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Psyche: Journey to a Metal World
NASA selected Psyche as the 14th Discovery mission on Jan. 4, 2017. Led by Arizona State University, Psyche will be the first orbiter of a M-class asteroid, (16) Psyche. The mission design is based on NASA’s Dawn mission at Vesta & Ceres, and uses instruments with a strong heritage from past missions. Our science objectives are to answer the following questions: 1) Is Psyche an exposed planetary core, or did it never undergo melting? 2) What are the relative ages of features on its surface? 3) Do small metal-rich bodies incorporate light elements expected to be inside Earth’s high-pressure core? 4) Did Psyche form under more oxidizing or more reducing conditions than Earth’s core? and 5) What is the topography of this metal world? Psyche will launch in Aug. 2022 and will enter orbit of (16) Psyche in Jan. 2026 for a 21-month nominal mission. Psyche will study the surface using a pair of multispectral imagers (clear filter & 7 color filters, for surface morphology, stereo topography, and detection of certain key mineral classes), a gamma-ray & neutron spectrometer (for elemental abundances), and dual fluxgate magnetometers (to search for a remanent magnetic field). A gravity investigation using tracking of the spacecraft’s radio signal is also planned. Psyche will characterize surficial geologic features, topography, and compositions through four consecutively lower orbital phases, each optimized to obtain data to accomplish our science objectives. Psyche will: 1) map ≥80% of the surface with long-l filters at ≤500m/pix (assess metal to silicate fraction), 2) map ≥80% of the surface with short-l filters at ≤200m/pix (spectral detection of oldhamite, (Ca,Mg)S), 3) map ≥50% of the surface with clear filter at ≤200m/pix (crater counting), 4) map ≥80% of the surface with clear filter at ≤20m/pix (geologic mapping), and 5) determine the shape of (16) Psyche by mapping with clear filter over ≥80% of its surface with ≤200m/pix using stereo imaging techniques. This presentation discusses details of our mission.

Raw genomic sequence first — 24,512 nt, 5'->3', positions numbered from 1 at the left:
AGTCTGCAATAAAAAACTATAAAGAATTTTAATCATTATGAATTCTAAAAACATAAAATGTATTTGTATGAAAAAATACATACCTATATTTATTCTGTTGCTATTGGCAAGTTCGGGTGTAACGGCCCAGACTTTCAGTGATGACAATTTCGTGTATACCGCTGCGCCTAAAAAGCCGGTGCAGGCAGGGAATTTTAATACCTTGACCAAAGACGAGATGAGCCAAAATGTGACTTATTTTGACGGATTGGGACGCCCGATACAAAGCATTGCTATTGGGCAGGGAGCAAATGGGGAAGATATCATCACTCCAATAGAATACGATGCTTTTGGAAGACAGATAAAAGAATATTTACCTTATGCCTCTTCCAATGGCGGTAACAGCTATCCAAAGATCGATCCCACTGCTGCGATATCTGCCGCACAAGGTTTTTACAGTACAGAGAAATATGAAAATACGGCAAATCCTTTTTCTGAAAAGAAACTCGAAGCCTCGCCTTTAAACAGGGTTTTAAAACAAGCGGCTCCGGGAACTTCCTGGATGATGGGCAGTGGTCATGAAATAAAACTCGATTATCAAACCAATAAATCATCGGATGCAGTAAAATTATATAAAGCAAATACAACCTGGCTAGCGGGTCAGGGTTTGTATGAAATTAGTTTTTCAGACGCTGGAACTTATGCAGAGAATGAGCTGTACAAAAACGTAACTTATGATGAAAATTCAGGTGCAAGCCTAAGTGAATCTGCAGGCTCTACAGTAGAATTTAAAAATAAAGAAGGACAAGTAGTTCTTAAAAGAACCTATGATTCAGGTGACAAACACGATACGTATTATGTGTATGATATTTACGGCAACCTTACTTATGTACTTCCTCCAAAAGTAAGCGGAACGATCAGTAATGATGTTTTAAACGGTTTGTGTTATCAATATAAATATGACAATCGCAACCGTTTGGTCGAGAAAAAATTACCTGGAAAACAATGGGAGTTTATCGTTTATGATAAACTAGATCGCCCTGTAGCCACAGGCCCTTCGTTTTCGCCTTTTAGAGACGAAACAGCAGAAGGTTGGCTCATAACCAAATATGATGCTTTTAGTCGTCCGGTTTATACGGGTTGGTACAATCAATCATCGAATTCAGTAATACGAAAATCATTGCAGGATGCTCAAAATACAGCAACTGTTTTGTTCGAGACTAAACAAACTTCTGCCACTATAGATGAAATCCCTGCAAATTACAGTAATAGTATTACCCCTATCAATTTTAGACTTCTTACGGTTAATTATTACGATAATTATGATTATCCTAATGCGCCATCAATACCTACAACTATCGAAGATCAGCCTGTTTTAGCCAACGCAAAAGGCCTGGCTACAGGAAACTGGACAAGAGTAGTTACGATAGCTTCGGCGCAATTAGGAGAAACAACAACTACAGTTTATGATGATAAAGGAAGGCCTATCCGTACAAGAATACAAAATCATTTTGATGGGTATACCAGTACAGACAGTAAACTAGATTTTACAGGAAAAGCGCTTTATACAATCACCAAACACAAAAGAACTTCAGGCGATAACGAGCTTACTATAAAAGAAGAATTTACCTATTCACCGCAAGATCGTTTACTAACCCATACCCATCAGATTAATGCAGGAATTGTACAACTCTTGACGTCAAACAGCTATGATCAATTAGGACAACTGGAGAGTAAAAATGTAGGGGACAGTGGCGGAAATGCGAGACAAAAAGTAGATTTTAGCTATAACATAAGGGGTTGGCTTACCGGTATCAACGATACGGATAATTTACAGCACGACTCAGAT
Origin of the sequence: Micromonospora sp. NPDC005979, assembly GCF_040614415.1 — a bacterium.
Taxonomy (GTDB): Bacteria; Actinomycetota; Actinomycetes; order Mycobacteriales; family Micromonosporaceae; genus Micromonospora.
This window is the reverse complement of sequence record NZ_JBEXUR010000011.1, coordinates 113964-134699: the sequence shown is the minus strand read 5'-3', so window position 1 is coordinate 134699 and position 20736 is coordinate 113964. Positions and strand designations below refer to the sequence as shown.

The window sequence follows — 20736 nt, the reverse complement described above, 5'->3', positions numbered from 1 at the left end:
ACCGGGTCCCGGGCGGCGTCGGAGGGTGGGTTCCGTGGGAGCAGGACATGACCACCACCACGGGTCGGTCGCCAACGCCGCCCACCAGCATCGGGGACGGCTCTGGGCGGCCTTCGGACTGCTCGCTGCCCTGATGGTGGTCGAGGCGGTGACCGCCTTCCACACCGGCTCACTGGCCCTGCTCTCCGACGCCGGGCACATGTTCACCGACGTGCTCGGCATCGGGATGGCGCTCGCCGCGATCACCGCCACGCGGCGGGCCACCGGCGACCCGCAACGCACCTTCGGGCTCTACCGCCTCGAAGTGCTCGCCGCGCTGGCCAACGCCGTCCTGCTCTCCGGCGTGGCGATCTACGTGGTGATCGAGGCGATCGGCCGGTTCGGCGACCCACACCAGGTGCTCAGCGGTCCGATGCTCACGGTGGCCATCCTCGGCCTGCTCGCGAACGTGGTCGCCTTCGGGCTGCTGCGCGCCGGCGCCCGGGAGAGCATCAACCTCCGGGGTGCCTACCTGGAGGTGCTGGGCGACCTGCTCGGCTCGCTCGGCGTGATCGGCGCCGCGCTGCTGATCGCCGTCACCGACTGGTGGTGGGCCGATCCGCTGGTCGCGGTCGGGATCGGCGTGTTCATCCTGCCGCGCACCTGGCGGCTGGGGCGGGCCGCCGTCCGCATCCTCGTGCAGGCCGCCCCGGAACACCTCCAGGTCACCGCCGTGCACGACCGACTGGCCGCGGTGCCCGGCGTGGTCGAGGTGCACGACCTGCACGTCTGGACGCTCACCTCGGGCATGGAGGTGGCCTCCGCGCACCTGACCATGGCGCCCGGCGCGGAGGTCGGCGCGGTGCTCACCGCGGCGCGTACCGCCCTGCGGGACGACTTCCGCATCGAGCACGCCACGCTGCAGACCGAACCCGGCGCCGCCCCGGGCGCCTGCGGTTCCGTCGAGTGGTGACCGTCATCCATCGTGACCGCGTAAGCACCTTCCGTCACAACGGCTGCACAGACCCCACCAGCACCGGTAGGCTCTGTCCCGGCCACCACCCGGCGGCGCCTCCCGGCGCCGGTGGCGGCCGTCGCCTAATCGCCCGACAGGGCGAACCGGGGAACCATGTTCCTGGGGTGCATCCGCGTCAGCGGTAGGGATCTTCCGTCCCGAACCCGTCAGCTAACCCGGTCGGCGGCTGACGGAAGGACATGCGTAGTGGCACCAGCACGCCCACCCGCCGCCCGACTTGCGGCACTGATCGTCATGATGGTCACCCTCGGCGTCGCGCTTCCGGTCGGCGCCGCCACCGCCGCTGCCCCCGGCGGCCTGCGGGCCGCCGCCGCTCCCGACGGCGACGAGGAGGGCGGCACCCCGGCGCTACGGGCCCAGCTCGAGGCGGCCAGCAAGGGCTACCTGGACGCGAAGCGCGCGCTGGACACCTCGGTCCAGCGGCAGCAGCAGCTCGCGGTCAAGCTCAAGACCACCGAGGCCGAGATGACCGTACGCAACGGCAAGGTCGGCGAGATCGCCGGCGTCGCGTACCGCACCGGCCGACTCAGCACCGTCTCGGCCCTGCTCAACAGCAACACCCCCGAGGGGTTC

Dr. David A. Williams is a Research Professor in the School of Earth and Space Exploration at Arizona State University, Tempe, Arizona. Dr. Williams is the Director of the Ronald Greeley Center for Planetary Studies, a NASA-supported planetary data center at ASU. He is also the Director of the NASA Planetary Aeolian Laboratory, which administers wind tunnels the Ames Research Center in California. David is currently performing research in volcanology and planetary geology, with a focus on planetary mapping, geochemical, and remote sensing studies. His current research focusses on planetary geologic mapping of bodies across the Solar System, and computer modeling of the physical and geochemical evolution of lava flows in a variety of planetary environments. He was involved with NASA’s Magellan Mission to Venus, Galileo Mission to Jupiter, Dawn Mission to asteroid Vesta and dwarf planet Ceres, and ESA’s Mars Express orbiter mission. He is a member of the Janus camera team for the ESA JUICE mission, and he is currently Deputy Imager Lead and a Co-Investigator on NASA’s Psyche Mission, scheduled to launch in August 2022. In 2014 David was elected a Fellow of the Geological Society of America, and asteroid 10,461 DAWILLIAMS was named in his honor.
ASU Psyche Mission: https://psyche.asu.edu/
JPL Psyche Mission: https://www.jpl.nasa.gov/missions/psyche